The Etruscan King, Lars Porsenna, was from Chiusi and he conquered Rome in its early days and is believed to have also been the last King of Rome (you really need to have an open mind when talking about this stuff as there are actually court proceedings presently being held to determine the facts, which becomes comical when you think of history professors fighting their thesis out in front of a judge). Porsenna was evidently buried in a massive tomb that has been a mystical mystery for centuries now. There seems to be some consensus that the tomb was indeed like nothing else ever seen in the world and there is also some speculation that it has finally been located. Regardless, the area offers many Indiana Jones type moments of which you can partake to whatever degree you so desire. Keep in mind that a large part of the Etruscan collection at the Louvre is from Chiusi. There are also many tombs to see, an underground labyrinth which contains a pond, a good museum, and two catacombs.
The area has had a bloody history. Hannibal’s great defeat of the Romans occurred just twenty minutes away. Up the road from the house a number of skeletons were found during some ditch digging that were determined to have been from this episode. Evidently the Carthaginians didn’t have hand cuffs so they nailed their prisoners hands together and that is how they were found.
Castiglione del Lago, which is about seven miles away, was settled initially by the Etruscans and later by the Romans. It is the most important town on Lake Trasimeno. It had been fought over for many years by Perugia and Cortona and the inhabitants usually always sided with the Tuscans. It has a wonderfully fortified castle that was built by Frederick II. The town was ruled by the Baglioni family and later came into possession of the church as did much of the surrounding area. Both Leonardo da Vinci and Niccolò Machiavelli were guests here with Leonardo drawing the castle in 1503.
The local area has also produced some important artists. Pietro Vannucci (Perugino) was born in Città della Pieve and there are many works of his to see in the area and also Tommaso Fini, known as Masolino da Panicale who was born in Panicale.
More recently the area hosted a couple of weeks of ferocious fighting during WWII. At about the same time as the landings at Normandy were occurring the retreating Axis forces were stuck in the mud at what became known as The Trasimeno Line. I have seen pictures of my house with a Panzer tank parked in the garage. The house was hit many times and I have shell fragments that I pulled out of the walls and the header beam of the roof. I have found mortar shells, loaded Lee Enfield magazines, an old revolver, and ammo cans. I pulled up an unexploded 88 shell with a back hoe and thought that it would be ironic that my grandfathers had both made it through the war without a scratch and I am about to be killed from it sixty years later. Thankfully it didn’t explode.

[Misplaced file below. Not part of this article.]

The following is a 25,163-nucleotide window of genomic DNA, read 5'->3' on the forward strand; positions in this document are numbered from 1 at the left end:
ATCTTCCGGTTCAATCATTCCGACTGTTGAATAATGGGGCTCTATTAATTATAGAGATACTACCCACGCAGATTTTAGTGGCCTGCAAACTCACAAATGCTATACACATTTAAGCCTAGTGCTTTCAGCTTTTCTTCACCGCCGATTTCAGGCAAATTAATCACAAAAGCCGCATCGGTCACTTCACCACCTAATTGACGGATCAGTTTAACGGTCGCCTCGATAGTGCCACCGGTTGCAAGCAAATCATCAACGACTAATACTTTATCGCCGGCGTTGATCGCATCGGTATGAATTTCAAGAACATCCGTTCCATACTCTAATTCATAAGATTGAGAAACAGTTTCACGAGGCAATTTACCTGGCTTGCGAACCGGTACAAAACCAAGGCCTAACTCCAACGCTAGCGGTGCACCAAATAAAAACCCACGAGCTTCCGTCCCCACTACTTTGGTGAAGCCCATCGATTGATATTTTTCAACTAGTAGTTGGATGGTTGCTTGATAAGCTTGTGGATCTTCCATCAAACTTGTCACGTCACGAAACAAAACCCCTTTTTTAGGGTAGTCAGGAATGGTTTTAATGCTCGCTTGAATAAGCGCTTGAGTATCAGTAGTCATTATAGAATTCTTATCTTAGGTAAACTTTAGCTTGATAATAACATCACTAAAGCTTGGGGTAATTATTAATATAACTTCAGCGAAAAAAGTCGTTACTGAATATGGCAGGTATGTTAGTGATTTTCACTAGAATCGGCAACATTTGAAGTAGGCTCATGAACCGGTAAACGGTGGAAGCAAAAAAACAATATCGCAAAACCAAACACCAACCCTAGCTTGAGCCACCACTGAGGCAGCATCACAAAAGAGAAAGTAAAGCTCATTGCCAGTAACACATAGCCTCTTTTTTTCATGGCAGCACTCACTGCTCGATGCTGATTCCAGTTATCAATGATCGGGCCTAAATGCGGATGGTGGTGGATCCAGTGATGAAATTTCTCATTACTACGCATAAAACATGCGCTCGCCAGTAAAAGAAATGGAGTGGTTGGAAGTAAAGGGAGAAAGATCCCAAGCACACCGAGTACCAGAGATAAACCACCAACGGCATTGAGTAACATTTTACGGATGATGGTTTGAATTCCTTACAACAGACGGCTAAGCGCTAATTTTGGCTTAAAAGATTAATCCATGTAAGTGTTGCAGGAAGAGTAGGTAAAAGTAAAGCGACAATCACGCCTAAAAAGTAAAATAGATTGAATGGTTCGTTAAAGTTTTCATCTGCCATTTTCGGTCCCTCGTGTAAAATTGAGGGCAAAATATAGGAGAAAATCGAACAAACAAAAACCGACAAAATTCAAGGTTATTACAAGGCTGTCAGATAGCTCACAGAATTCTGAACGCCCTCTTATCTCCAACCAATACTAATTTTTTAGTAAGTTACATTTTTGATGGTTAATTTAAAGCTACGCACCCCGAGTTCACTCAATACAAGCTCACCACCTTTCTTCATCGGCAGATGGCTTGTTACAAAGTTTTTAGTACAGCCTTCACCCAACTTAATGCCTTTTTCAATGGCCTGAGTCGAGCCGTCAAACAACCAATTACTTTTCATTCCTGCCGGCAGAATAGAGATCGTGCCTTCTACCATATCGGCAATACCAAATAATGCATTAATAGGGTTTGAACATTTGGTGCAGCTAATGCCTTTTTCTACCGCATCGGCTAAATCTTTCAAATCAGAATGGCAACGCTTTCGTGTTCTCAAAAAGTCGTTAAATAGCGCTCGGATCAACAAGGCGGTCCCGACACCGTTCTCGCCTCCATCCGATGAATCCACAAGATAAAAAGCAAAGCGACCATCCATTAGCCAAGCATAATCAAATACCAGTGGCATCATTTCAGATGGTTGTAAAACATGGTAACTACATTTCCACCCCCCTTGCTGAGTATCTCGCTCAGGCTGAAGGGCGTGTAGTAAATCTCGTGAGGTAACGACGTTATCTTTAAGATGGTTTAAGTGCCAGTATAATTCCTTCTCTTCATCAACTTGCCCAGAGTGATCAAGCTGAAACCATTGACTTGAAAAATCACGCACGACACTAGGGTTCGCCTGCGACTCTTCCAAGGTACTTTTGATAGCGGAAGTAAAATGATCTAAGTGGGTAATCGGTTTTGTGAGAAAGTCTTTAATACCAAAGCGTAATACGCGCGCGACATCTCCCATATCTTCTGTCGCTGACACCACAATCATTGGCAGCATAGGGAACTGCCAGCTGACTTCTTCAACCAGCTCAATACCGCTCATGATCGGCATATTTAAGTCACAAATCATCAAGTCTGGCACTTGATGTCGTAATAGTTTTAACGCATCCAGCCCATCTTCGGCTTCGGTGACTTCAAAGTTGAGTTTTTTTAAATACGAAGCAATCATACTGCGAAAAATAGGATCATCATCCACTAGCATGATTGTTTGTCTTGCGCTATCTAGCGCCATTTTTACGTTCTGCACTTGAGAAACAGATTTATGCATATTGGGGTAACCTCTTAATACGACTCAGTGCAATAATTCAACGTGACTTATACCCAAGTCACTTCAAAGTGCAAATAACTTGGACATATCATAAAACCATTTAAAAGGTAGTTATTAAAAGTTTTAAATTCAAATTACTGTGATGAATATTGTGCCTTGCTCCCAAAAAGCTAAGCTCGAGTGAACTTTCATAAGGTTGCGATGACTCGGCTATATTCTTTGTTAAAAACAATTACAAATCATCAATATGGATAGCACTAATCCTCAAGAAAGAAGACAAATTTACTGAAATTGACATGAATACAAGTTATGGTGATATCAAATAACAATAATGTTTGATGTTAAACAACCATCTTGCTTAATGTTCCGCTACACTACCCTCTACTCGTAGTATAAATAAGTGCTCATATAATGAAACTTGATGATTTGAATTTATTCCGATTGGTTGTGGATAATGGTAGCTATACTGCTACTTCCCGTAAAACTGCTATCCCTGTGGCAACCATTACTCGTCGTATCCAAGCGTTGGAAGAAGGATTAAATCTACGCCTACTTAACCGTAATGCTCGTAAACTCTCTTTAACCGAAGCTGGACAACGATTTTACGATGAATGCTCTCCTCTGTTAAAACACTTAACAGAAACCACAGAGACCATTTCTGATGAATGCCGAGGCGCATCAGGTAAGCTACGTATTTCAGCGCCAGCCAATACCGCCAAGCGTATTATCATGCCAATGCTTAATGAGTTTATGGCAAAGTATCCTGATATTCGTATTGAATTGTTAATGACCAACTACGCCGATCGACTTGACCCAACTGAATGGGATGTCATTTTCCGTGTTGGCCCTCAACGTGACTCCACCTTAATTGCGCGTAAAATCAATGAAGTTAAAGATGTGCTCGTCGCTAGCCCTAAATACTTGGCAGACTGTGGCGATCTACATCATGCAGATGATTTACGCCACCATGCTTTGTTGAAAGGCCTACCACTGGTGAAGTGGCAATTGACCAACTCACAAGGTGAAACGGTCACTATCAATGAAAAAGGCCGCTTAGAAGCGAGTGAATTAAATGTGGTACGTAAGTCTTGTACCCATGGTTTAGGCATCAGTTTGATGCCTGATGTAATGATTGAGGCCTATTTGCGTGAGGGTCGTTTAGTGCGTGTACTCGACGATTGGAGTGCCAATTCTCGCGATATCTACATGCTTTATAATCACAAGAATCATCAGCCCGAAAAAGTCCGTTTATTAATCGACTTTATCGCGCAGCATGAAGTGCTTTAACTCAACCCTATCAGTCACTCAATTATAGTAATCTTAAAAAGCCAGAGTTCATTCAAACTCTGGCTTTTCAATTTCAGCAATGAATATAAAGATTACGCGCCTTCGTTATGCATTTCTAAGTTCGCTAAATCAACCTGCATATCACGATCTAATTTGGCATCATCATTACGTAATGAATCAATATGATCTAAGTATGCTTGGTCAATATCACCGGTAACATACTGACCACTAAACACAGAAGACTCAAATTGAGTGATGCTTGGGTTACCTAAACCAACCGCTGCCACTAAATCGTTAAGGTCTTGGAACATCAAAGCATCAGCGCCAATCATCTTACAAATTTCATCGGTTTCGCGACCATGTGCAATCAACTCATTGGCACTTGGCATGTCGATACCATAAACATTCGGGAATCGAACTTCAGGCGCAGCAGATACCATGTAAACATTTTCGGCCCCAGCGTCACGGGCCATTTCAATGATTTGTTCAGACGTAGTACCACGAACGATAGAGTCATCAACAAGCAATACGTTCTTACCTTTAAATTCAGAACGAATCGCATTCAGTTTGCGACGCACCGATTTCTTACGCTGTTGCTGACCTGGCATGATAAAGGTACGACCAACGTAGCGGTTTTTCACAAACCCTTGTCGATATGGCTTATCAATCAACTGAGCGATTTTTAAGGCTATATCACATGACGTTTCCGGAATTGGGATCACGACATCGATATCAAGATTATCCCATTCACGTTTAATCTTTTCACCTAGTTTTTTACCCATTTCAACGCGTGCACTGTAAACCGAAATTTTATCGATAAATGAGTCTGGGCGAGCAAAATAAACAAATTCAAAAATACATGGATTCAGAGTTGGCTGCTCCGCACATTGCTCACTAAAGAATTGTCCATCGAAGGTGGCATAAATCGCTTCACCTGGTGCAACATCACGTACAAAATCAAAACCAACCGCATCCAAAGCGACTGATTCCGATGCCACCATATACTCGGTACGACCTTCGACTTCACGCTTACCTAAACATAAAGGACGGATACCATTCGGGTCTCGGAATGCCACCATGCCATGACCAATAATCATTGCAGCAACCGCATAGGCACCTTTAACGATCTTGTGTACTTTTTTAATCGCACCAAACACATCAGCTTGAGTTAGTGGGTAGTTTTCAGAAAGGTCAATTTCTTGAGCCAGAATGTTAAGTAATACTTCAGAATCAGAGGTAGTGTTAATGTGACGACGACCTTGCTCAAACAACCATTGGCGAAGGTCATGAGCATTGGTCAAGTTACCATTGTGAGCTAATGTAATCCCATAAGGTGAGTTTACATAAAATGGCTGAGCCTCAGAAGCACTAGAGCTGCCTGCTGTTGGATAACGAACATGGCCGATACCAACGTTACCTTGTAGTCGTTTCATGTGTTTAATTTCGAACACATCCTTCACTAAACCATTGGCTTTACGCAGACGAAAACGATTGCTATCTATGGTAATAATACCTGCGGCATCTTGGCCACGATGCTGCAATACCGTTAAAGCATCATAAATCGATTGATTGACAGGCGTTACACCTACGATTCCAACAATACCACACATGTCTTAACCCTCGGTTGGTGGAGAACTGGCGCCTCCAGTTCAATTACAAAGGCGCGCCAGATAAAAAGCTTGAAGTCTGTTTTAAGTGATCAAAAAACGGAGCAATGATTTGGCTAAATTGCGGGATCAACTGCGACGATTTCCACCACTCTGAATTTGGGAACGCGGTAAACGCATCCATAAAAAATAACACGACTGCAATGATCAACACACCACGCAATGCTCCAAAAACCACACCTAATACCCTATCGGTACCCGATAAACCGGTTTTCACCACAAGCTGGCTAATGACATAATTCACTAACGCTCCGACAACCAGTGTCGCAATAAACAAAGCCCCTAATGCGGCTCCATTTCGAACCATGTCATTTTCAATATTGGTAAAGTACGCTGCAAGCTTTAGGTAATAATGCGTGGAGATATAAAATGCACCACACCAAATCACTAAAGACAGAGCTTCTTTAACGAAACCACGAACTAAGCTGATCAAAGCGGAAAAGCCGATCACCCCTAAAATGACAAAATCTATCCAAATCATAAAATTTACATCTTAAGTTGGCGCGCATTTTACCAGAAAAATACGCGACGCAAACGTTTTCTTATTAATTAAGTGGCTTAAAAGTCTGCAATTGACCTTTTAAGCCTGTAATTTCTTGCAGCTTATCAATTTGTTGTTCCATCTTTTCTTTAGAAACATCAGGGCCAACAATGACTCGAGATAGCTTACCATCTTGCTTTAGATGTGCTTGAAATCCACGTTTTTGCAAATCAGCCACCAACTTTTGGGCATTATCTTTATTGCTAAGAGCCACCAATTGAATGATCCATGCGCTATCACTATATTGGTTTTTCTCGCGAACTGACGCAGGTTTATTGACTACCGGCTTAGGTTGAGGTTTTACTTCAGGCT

After the war the area began to rebuild. An economy mostly dependant on agriculture, tourism and construction slowly developed. There is also a fair amount of small to medium sized industrial and artesian production. Unemployment is atypically low and home ownership is very high. It is not a flamboyantly wealthy area but it far from being poor. Umbria and Tuscany never suffered from the mass exodus of its citizens as other parts of Italy did and most of those who did leave did so only to get off the farm. Many of these people were extremely poor and moved to the bigger Italian cities while many others abandoned the countryside to move only a few miles away to the main towns were the conditions for living were more hospitable. Thanks mainly to the English practice of investing heavily in the Tuscan countryside (Chiantishire) the local countryside began making a comeback about twenty years ago. It is difficult to find an old farmhouse for sale now and when you do the prices are relatively high and the restoration costs are usually prohibitive for most people. The EU invested heavily in the area by giving subsidies for rural development in activities such as converting farms to country inns, learning centers, landscape preservation and promotional ventures, etc. It is my opinion that the foreign investment in the area has not upset the cultural balance or undone the local social fabric or scenery so I don’t really experience the Disney World – Medieval Style Syndrome that you feel when you step into many of the overly polished towns of Chianti and hopefully you won’t either.
The locals tend to demonstrate a mixture of cool properness and warm hospitality. I must honestly say that I seldom encounter many of the stereotypical things that I had heard about Italy before moving here. Italy differs greatly from region to region and I believe that Umbria and Tuscany have created an atmosphere that offers a good balance between old methods and modern times. It is difficult to generalize an entire population but I can almost guarantee that you won’t find a hostile personality while you are with me. You will however meet many funny and clever individuals that are serious about what they do and eager to demonstrate to you what it is that makes this area so special.